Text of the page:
You can end your stories in an infinite number of ways, but these five closings will intrigue your readers, no matter what.
They will evoke joy, melancholy, surprise and other powerful feelings in your audience, and your readers will remember how they felt about your story for a long, long time to come.
That’s it, five endings. If you want two more famous endings analyzed, download the PDF:
‘Good Story Endings’ PDF
Download the free 2-page summary sheet for this post, and use it as inspiration whenever you are looking for your own perfect ending. Contains the five examples of this post summarized, plus two more endings in detail.
Definitely download this, so you don’t miss out on the last two examples!
And now the only thing left is…
Your Writing Prompt
Write an ending to one of the following prompts; write it out in the comments below. Two or three sentences are enough.
- Cecile has been travelling the entire world in search for her biological father, only to in the end discover that he works at the post office in her village.
- Harry is troubled by a gambling addiction and has piled up a frightening amount of debt that threatens to destroy his life. After giving all of his possessions to the poorhouse and cutting up every credit card, he can suddenly walk freely amongst the casino tables; his addiction is gone.
- Lilly wants to be a painter, but her husband is constantly telling her that she has no talent, will never get anywhere, and should stop molesting the brushes. At the end of the story, she breaks free mentally, paints something beautiful, and finds deep confidence in her abilities.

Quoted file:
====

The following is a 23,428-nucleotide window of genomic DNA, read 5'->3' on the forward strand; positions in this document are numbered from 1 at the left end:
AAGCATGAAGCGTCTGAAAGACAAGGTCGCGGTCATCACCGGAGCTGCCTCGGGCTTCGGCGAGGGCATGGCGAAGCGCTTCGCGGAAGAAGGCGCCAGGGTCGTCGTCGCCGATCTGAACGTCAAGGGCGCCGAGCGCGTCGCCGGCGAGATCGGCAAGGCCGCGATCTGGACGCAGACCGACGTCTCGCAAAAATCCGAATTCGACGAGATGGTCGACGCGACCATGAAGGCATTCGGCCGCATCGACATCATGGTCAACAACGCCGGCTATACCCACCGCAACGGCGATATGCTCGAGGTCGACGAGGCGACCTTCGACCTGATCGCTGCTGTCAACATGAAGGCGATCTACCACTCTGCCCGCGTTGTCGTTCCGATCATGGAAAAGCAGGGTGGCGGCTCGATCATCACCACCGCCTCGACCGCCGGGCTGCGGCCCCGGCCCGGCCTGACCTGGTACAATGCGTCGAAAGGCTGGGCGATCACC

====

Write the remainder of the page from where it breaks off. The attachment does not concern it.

- Pick an ending of any of your own stories, or make one up on the spot.
I’m curious to see how you guys are approaching these endings. Let me know: What’s your favorite type of ending; as a writer as well as a reader? Do you need a happy end?
You can find many, many writing prompts on the writing prompts page. Pick one and practice writing just the ending for it.
How to End a “How to End a Story” Post
Finishing your novel is something special, and you have several options for putting that final exclamation mark under your baby, before you release it into the wild.
Listen to your story: What does it need? A silent or a loud ending, an open or a closed finish? These ideas came from you, so you know the answer. Trust yourself. Your gut instinct will tell you.
Once you set that final period, celebrate! You pushed through it, you created something original and beautiful, something dramatic, fantastic or exciting, and nobody can ever take that away from you.
You made it, my writer friend… and now it’s time to be very proud of yourself!